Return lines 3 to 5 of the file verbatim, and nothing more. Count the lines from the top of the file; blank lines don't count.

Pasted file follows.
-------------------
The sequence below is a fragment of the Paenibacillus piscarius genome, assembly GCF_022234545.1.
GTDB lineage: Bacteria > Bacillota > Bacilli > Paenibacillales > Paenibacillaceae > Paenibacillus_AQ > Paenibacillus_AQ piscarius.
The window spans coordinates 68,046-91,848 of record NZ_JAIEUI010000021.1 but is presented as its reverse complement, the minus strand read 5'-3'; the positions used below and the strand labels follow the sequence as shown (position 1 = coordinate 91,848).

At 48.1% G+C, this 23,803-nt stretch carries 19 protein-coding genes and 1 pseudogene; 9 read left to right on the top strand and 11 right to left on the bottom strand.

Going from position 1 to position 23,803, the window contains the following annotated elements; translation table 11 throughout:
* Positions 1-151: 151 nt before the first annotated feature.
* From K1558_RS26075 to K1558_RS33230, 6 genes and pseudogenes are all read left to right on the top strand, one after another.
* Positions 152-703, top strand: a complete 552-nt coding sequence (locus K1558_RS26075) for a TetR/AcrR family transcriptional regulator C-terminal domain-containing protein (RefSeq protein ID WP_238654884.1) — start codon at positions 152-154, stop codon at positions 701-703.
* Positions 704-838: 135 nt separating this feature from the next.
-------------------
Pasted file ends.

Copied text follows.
The window spans coordinates 68,046-91,848 of record NZ_JAIEUI010000021.1 but is presented as its reverse complement, the minus strand read 5'-3'; the positions used below and the strand labels follow the sequence as shown (position 1 = coordinate 91,848).

At 48.1% G+C, this 23,803-nt stretch carries 19 protein-coding genes and 1 pseudogene; 9 read left to right on the top strand and 11 right to left on the bottom strand.

Going from position 1 to position 23,803, the window contains the following annotated elements; translation table 11 throughout: